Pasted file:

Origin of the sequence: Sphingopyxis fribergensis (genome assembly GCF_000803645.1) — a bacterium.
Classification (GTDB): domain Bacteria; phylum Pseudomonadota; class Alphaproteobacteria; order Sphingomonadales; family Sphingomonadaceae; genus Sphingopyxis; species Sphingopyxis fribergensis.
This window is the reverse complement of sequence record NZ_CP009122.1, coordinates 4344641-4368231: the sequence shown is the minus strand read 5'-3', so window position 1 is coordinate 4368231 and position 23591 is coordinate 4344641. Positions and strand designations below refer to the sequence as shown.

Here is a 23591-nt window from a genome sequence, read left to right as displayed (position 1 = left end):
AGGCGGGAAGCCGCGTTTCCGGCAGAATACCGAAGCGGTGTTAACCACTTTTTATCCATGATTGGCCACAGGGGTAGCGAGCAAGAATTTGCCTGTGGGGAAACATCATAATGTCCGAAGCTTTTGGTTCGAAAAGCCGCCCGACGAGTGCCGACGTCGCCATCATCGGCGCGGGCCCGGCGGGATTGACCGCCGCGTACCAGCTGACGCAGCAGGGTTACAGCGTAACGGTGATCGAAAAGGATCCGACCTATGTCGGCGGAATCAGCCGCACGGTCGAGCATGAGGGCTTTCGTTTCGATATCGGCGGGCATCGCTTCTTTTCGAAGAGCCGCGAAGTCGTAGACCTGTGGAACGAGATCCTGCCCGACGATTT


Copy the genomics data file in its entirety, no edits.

Origin of the sequence: Sphingopyxis fribergensis (genome assembly GCF_000803645.1) — a bacterium.
Classification (GTDB): domain Bacteria; phylum Pseudomonadota; class Alphaproteobacteria; order Sphingomonadales; family Sphingomonadaceae; genus Sphingopyxis; species Sphingopyxis fribergensis.
This window is the reverse complement of sequence record NZ_CP009122.1, coordinates 4344641-4368231: the sequence shown is the minus strand read 5'-3', so window position 1 is coordinate 4368231 and position 23591 is coordinate 4344641. Positions and strand designations below refer to the sequence as shown.

Here is a 23591-nt window from a genome sequence, read left to right as displayed (position 1 = left end):
AGGCGGGAAGCCGCGTTTCCGGCAGAATACCGAAGCGGTGTTAACCACTTTTTATCCATGATTGGCCACAGGGGTAGCGAGCAAGAATTTGCCTGTGGGGAAACATCATAATGTCCGAAGCTTTTGGTTCGAAAAGCCGCCCGACGAGTGCCGACGTCGCCATCATCGGCGCGGGCCCGGCGGGATTGACCGCCGCGTACCAGCTGACGCAGCAGGGTTACAGCGTAACGGTGATCGAAAAGGATCCGACCTATGTCGGCGGAATCAGCCGCACGGTCGAGCATGAGGGCTTTCGTTTCGATATCGGCGGGCATCGCTTCTTTTCGAAGAGCCGCGAAGTCGTAGACCTGTGGAACGAGATCCTGCCCGACGATTT